Then disaster struck. The neighborhood list serves were full of rumors that Sam’s repair operation was being shut down to allow the station to expand its food and drink section. There’s a high school close by which generates a regular flow of hungry kids in search of aggressively bad snacks with which to abuse their bodies. The powers that be decided there was more money in that than in cars. It’s like the pharmacies that are less and less about pharmaceuticals. I was in the local CVS yesterday and noted that there was more shelf space allotted to breakfast cereals than to pain relief.
Sam, enterprising fellow that he is, was quick to reassure us that our relationship could continue, even though he was no longer down the block. He was taking all the equipment from the gas station home, including the lifts – I wish I could have been there to see that – and will be doing repairs in his yard. He was offering to drive back to Hyde Park, pick up your car, do the repairs and return it to you with as little inconvenience as you experienced when he was still in the neighborhood.
The last time Sam worked on my car at the old garage was a few months ago. He told me then that my exhaust system would need attention before winter. So, I decided to test the system. I contacted him – he is now in my phone’s address book and we’re also Facebook friends – and we made a date. Sam arrived and whisked my car away. In his familiar hands my little Impreza must have felt like the cat being petted by a trusted neighbor. He told me he would call within two hours to report on the work that he was proposing and what it would cost.
The call came as promised, I gave him the green light to proceed and by late afternoon, Sam and I were standing in the early dark in the parking lot behind our house, engaged in what a casual passerby might have mistaken for a drug deal. Because his accounts had not been set up yet, he asked that I pay in cash, so there I was counting out the 20s and 50s to complete the transaction.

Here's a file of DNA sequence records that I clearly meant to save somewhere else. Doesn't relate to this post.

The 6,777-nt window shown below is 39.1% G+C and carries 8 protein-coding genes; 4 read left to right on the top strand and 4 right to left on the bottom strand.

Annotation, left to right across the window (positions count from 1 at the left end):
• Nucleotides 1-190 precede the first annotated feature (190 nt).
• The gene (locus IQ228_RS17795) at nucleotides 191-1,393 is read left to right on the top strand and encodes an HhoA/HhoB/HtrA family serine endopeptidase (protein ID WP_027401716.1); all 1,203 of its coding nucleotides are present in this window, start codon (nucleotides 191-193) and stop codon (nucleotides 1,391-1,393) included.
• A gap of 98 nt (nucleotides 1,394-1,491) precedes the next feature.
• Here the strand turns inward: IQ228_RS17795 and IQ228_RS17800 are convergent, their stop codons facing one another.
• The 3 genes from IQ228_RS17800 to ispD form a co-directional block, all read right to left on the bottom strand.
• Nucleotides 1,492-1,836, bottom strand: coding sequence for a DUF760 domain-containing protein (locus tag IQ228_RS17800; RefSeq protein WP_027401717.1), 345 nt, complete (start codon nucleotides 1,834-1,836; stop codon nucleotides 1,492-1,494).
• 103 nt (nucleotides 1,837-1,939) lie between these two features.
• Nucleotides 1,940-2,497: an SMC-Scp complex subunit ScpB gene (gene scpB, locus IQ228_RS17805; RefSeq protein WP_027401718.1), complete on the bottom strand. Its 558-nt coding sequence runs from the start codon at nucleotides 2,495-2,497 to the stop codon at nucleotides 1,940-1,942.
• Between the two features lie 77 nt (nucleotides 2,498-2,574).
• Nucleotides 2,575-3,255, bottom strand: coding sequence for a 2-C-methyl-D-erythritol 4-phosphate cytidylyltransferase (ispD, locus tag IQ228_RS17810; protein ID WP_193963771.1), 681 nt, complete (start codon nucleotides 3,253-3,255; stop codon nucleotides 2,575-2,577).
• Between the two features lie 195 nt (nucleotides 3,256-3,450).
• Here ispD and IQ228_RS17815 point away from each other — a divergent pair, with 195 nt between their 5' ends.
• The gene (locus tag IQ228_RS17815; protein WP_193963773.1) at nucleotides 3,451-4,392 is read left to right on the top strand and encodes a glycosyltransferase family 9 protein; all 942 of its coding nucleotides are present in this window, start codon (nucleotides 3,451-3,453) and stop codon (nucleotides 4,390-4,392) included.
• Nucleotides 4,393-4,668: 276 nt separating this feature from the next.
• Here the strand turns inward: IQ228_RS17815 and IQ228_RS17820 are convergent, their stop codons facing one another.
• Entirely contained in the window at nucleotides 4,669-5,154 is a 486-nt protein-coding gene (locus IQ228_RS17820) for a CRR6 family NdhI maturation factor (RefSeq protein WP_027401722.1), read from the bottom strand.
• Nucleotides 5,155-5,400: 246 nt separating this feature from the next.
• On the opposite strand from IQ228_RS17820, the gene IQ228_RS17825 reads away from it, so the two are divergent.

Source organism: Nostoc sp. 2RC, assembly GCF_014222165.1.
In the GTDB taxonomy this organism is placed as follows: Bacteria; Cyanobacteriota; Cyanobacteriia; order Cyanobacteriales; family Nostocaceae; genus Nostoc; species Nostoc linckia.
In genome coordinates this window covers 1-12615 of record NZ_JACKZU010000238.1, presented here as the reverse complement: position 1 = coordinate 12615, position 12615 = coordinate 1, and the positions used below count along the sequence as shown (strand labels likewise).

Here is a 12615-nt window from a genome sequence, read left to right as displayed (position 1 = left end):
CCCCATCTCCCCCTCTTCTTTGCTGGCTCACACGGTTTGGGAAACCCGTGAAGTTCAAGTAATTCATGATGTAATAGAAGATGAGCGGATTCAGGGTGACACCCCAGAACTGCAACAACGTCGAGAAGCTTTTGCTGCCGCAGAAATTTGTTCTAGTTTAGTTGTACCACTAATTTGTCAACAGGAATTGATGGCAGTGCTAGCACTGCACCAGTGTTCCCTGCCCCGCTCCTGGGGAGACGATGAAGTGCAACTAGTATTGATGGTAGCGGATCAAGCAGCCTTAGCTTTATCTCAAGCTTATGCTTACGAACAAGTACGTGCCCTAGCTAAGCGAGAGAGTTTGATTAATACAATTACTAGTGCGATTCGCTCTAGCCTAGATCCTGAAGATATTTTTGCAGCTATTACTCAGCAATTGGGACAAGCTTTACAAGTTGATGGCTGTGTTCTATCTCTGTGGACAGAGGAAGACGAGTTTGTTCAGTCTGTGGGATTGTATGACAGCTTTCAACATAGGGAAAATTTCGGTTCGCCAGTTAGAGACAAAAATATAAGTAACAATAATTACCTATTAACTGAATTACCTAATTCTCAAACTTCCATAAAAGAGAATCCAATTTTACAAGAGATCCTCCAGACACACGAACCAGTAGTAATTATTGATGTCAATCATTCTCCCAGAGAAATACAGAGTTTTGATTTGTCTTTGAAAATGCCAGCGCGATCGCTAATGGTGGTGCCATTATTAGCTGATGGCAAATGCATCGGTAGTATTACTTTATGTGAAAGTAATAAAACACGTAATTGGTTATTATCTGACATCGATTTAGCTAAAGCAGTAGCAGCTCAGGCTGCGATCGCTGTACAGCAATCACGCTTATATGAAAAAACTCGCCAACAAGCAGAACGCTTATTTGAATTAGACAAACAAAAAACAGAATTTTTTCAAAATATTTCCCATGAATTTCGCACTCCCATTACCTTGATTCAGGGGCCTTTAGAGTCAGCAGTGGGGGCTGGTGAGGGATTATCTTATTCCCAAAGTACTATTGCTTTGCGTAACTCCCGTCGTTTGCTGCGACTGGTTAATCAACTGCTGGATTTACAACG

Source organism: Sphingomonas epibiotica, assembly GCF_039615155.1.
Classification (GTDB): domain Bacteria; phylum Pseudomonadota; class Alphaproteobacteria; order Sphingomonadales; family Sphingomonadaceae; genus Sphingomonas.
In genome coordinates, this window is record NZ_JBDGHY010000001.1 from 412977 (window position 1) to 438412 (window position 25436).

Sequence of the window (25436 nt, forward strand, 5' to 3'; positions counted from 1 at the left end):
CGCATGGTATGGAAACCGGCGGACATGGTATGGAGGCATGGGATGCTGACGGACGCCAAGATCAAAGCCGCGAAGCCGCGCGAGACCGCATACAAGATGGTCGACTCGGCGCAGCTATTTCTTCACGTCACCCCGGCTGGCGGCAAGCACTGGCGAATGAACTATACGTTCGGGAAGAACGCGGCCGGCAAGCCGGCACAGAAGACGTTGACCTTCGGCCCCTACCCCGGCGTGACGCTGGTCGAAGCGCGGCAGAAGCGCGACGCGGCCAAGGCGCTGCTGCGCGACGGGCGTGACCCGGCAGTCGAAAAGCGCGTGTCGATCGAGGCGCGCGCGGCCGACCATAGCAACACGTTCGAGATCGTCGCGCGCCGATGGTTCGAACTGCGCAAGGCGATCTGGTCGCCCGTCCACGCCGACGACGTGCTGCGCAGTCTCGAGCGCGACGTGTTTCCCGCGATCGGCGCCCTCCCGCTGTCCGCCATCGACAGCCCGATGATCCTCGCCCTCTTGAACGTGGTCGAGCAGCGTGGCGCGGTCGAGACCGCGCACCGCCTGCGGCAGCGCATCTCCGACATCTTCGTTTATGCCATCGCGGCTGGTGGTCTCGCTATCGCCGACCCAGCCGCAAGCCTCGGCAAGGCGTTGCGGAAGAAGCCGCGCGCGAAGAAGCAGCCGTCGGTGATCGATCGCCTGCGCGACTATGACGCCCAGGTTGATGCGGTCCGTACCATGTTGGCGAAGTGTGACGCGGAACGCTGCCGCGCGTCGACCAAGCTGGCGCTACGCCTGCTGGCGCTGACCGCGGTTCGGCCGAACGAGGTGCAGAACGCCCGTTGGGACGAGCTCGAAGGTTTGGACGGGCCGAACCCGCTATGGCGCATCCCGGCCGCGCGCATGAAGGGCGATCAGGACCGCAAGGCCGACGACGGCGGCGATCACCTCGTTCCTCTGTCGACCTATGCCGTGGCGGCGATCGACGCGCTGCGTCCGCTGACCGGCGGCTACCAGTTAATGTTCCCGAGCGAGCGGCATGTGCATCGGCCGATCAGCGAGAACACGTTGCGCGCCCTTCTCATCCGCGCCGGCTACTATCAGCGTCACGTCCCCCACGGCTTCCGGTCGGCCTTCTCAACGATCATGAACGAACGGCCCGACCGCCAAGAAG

In the short time since Sam left his long-time space down the block, he has rented some bays in a gas station about twenty minutes from here. I’m sure his neighbors are relieved that he won’t be working in his yard like the old-time shade tree mechanics, but Sam really wants his very own shop. I’m sure that’s not too far in his future. In fact, if he put out an appeal to his old customers to help him finance a deal to make that possible, I would bet that there are twenty or thirty of us who would step up, the result of a quarter century of building trust.
So, the boundaries of that small town within a big city that I’ve imagined into being have expanded geographically and psychologically. Despite the recent rise in crime in the neighborhood, which in truth I think is no worse than in other parts of the city, I’m happy to have landed and stuck in this particular spot. Although it is largely coincidental that almost everything I need is so close at hand, the result is one that planned communities aspire to – the lion’s share of your needs met within a stone’s throw of your home. In the end, though, it’s not the convenience that’s key here. It’s the relationships that make you feel less invisible in a world that breeds anonymity.